4. Nat Rev Drug Discov. 2021 Dec 03.
      One hundred years have passed since Warburg discovered alterations in cancer metabolism, more than 70 years since Sidney Farber introduced anti-folates that transformed the treatment of childhood leukaemia, and 20 years since metabolism was linked to oncogenes. However, progress in targeting cancer metabolism therapeutically in the past decade has been limited. Only a few metabolism-based drugs for cancer have been successfully developed, some of which are in - or en route to - clinical trials. Strategies for targeting the intrinsic metabolism of cancer cells often did not account for the metabolism of non-cancer stromal and immune cells, which have pivotal roles in tumour progression and maintenance. By considering immune cell metabolism and the clinical manifestations of inborn errors of metabolism, it may be possible to isolate undesirable off-tumour, on-target effects of metabolic drugs during their development. Hence, the conceptual framework for drug design must consider the metabolic vulnerabilities of non-cancer cells in the tumour immune microenvironment, as well as those of cancer cells. In this Review, we cover the recent developments, notable milestones and setbacks in targeting cancer metabolism, and discuss the way forward for the field.
  5. Brain. 2021 Nov 29. 144(10): 3126-3141
      Dimethyl fumarate, an approved treatment for relapsing-remitting multiple sclerosis, exerts pleiotropic effects on immune cells as well as CNS resident cells. Here, we show that dimethyl fumarate exerts a profound alteration of the metabolic profile of human CD4+ as well as CD8+ T cells and restricts their antioxidative capacities by decreasing intracellular levels of the reactive oxygen species scavenger glutathione. This causes an increase in mitochondrial reactive oxygen species levels accompanied by an enhanced mitochondrial stress response, ultimately leading to impaired mitochondrial function. Enhanced mitochondrial reactive oxygen species levels not only result in enhanced T-cell apoptosis in vitro as well as in dimethyl fumarate-treated patients, but are key for the well-known immunomodulatory effects of dimethyl fumarate both in vitro and in an animal model of multiple sclerosis, i.e. experimental autoimmune encephalomyelitis. Indeed, dimethyl fumarate immune-modulatory effects on T cells were completely abrogated by pharmacological interference of mitochondrial reactive oxygen species production. These data shed new light on dimethyl fumarate as bona fide immune-metabolic drug that targets the intracellular stress response in activated T cells, thereby restricting mitochondrial function and energetic capacity, providing novel insight into the role of oxidative stress in modulating cellular immune responses and T cell-mediated autoimmunity.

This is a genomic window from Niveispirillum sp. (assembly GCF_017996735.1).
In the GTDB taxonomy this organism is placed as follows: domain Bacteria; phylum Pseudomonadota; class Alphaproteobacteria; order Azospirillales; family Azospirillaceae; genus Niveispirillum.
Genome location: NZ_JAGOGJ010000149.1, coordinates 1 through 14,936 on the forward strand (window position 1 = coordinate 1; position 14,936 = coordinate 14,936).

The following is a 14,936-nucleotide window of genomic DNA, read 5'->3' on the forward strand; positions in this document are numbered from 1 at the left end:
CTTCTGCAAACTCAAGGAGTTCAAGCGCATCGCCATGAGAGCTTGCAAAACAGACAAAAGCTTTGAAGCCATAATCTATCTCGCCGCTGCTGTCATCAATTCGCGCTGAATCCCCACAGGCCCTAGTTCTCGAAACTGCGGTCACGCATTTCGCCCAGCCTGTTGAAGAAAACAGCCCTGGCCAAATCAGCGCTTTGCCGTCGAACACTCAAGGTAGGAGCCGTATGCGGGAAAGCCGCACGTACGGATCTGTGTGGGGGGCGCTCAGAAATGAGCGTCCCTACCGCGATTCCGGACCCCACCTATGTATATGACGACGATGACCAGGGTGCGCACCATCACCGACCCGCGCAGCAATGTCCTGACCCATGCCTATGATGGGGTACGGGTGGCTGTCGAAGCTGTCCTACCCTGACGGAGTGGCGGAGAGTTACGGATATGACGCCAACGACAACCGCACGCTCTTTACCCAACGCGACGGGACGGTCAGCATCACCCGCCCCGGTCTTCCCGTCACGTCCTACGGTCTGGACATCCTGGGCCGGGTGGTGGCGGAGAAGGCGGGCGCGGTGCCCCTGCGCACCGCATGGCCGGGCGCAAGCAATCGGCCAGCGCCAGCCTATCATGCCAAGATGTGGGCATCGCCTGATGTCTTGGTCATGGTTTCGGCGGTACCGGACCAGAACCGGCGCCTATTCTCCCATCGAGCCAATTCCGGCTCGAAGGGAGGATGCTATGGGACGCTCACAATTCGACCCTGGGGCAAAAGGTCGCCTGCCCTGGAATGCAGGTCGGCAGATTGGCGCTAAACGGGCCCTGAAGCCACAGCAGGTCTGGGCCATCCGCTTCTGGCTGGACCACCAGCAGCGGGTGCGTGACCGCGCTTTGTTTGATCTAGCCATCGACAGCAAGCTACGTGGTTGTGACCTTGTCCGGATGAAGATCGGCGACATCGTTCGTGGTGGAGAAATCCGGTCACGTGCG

Keywords:  T-cell; antioxidative T-cell capacities; autoimmunity; dimethyl fumarate; multiple sclerosis;  metabolism
  6. Nat Aging. 2021 Oct;1(10): 870-879
      Cellular senescence represents a distinct cell fate characterized by replicative arrest in response to a host of extrinsic and intrinsic stresses. Senescence provides programming during development and wound healing, while limiting tumorigenesis. However, pathologic accumulation of senescent cells is implicated in a range of diseases and age-associated morbidities across organ systems. Senescent cells produce distinct paracrine and endocrine signals, causing local tissue dysfunction and exerting deleterious systemic effects. Senescent cell removal by apoptosis-inducing "senolytic" agents or therapies that inhibit the senescence-associated secretory phenotype, SASP inhibitors, have demonstrated benefit in both pre-clinical and clinical models of geriatric decline and chronic diseases, suggesting senescent cells represent a pharmacologic target for alleviating effects of fundamental aging processes. However, senescent cell populations are heterogeneous in form, function, tissue distribution, and even differ among species, possibly explaining issues of bench-to-bedside translation in current clinical trials. Here, we review features of senescent cells and strategies for targeting them, including immunologic approaches, as well as key intracellular signaling pathways. Additionally, we survey current senolytic therapies in human trials. Collectively, there is demand for research to develop targeted senotherapeutics that address the needs of the aging and chronically-ill.
  7. J Genet Genomics. 2021 Nov 29. pii: S1673-8527(21)00358-1. [Epub ahead of print]